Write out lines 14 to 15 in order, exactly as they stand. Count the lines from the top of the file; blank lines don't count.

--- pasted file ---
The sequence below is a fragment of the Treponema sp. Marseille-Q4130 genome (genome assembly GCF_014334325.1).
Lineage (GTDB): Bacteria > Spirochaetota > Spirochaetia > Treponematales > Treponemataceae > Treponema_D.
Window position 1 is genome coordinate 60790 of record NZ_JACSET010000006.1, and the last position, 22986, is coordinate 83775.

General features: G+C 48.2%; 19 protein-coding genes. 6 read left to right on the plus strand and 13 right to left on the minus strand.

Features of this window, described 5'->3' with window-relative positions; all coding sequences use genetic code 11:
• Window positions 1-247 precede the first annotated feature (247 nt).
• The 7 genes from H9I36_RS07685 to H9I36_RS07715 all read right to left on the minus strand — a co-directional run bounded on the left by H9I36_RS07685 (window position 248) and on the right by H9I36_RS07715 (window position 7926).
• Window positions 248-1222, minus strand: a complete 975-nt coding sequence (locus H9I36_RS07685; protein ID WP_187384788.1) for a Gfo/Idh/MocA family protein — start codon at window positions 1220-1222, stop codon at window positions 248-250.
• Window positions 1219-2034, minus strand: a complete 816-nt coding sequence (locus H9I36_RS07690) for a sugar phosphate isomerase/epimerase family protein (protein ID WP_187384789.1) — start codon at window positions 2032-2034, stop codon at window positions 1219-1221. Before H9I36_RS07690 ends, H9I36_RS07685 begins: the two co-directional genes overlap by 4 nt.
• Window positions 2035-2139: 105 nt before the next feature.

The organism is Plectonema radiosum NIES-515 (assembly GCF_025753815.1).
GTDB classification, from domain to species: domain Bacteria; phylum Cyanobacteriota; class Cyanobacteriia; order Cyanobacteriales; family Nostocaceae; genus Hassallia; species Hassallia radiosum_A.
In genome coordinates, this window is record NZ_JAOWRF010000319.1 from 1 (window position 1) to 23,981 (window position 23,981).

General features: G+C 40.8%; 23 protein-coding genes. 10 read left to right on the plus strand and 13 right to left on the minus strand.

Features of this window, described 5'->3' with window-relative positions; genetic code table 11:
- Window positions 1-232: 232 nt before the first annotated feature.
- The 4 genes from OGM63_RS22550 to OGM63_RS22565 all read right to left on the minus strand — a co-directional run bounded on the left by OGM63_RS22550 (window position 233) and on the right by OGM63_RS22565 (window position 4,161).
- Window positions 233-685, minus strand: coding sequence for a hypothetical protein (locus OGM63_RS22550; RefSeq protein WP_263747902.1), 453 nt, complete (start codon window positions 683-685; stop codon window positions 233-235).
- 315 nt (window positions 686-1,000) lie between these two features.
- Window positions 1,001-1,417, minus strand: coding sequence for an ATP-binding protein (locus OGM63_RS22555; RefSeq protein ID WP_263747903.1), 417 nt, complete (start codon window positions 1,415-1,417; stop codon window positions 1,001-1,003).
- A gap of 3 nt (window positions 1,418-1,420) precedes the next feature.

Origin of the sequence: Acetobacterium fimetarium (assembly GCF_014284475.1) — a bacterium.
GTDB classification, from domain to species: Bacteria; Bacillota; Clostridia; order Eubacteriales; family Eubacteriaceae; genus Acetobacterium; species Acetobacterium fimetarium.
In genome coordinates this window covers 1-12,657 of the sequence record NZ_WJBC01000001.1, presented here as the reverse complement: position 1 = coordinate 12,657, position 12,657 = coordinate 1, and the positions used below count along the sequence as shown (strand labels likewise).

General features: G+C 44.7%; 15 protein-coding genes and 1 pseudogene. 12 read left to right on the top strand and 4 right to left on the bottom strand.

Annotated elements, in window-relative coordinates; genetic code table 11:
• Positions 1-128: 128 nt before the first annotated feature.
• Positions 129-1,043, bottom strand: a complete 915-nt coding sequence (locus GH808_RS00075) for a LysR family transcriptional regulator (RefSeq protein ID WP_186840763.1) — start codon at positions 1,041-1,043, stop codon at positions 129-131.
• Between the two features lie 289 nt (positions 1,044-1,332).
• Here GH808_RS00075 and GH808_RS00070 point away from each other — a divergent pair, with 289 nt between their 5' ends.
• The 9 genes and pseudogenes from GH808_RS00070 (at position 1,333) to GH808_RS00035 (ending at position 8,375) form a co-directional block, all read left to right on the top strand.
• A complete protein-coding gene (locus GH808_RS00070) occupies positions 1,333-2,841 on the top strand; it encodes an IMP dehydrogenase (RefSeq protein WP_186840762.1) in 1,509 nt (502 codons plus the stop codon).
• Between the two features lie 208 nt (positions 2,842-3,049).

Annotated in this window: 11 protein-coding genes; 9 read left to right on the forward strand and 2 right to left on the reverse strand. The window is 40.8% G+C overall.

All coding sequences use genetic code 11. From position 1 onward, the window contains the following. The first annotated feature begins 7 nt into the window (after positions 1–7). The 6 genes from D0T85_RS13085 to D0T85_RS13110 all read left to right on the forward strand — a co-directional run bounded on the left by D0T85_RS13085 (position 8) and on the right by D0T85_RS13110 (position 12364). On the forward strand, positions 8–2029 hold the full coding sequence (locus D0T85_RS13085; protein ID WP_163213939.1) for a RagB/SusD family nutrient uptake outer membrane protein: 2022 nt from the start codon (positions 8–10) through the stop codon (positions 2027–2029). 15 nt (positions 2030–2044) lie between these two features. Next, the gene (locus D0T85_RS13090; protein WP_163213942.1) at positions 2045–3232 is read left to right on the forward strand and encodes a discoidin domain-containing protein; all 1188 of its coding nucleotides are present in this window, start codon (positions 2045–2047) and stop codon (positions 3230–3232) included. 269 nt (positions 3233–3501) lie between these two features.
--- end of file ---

General features: G+C 40.8%; 23 protein-coding genes. 10 read left to right on the plus strand and 13 right to left on the minus strand.

Features of this window, described 5'->3' with window-relative positions; genetic code table 11: